Retail Food Equivalents for Post–Oral Immunotherapy Dosing in the Omalizumab as Monotherapy and as Adjunct Therapy to Multi-Allergen Oral Immunotherapy in Food-Allergic Children and Adults (OUtMATCH) Clinical Trial

Marion Groetch, Kim Mudd, Margaret Woch, Allison Schaible, Brianna E. Gray, Denise C. Babineau, J. Andrew Bird, Stacie Jones, Edwin H. Kim, Bruce J. Lanser, Julian Poyser, Nicole Rogers, Wayne Shreffler, Scott Sicherer, Amanda K.Rudman Spergel, Jonathan Spergel, Brian P. Vickery, R. Sharon Chinthrajah, Robert Wood

Research output: Contribution to journalArticlepeer-review

8 Scopus citations

Abstract

Background: Patients with food allergy may be advised to introduce specific foods into their diets, both to increase tolerance gradually and as next steps after completing oral immunotherapy or other therapeutic interventions. However, the safe use of retail foods depends on the ability to establish the specific allergen protein content of these foods. Objective: To develop a systematic approach to estimate the protein content of peanut, milk, egg, wheat, cashew, hazelnut, and walnut in a variety of retail food equivalents for each allergen and associated patient education materials. Method: We created an algorithm that used a multistep process with information from product food labels, nutrient databases, independent weighing and measuring of foods, and information provided by manufacturers, including certificates of analysis, and e-mail communication to estimate the allergen protein content of multiple retail foods for each of seven allergens. Once a variety of retail food equivalents for each allergen and allergen serving size was determined, we developed participant education handouts, which were reviewed by study teams at 10 food allergy centers, the National Institute of Allergy and Infectious Diseases, and the Consortium for Food Allergy Research coordinating center. After 1 year of use, multiple queries were addressed and the retail food equivalents and educational materials were reviewed and edited. Results: We identified a variety of retail food equivalents for seven allergens at six serving sizes, and created 48 unique patient education materials. Conclusion: Our results provide extensive guidance on a variety of retail equivalents for seven foods, and a method to estimate retail food protein equivalents systematically with ongoing reassessment.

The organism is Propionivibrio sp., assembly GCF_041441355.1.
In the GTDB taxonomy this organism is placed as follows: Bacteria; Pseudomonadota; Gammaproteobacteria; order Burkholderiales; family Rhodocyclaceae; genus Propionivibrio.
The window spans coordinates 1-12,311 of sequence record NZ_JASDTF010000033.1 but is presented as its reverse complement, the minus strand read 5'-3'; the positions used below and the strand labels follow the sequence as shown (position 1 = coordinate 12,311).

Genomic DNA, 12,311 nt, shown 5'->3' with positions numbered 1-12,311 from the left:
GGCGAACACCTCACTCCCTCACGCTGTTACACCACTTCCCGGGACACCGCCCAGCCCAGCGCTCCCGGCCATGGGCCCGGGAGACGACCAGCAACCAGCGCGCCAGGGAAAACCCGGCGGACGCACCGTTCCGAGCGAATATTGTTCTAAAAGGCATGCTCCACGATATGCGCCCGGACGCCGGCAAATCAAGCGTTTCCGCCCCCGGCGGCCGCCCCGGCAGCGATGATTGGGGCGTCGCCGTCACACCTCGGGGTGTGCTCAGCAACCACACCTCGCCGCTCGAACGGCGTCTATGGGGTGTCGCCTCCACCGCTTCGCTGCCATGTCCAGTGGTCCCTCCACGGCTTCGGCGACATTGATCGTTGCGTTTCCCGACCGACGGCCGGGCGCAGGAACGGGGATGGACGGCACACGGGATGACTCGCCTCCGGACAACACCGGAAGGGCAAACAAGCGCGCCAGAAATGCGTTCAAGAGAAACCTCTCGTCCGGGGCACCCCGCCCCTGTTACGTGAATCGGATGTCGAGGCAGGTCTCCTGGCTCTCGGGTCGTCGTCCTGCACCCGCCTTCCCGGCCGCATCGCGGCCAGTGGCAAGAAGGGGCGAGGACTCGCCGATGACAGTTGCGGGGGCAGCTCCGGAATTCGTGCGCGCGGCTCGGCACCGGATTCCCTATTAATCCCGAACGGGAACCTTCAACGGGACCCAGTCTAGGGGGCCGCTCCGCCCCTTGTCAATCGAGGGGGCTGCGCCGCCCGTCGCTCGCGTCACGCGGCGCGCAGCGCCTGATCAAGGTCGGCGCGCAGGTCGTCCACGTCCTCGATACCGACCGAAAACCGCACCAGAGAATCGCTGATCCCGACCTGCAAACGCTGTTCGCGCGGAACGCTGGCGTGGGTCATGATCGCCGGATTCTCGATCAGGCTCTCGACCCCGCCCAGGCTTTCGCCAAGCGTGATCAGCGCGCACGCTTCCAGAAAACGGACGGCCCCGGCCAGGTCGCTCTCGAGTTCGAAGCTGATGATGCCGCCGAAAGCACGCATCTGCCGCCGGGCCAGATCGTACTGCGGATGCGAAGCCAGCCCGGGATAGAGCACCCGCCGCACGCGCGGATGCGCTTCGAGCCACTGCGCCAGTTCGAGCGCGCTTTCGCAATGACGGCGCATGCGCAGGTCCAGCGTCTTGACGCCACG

Original languageEnglish
Pages (from-to)572-580.e2
JournalJournal of Allergy and Clinical Immunology: In Practice
Volume11
Issue number2
DOIs
StatePublished - Feb 2023

Keywords

  • Allergens
  • Consortium for Food Allergy Research
  • Diet
  • Food allergy
  • Nutrition
  • OUtMATCH
  • Omalizumab
  • Oral immunotherapy
  • Retail food equivalents

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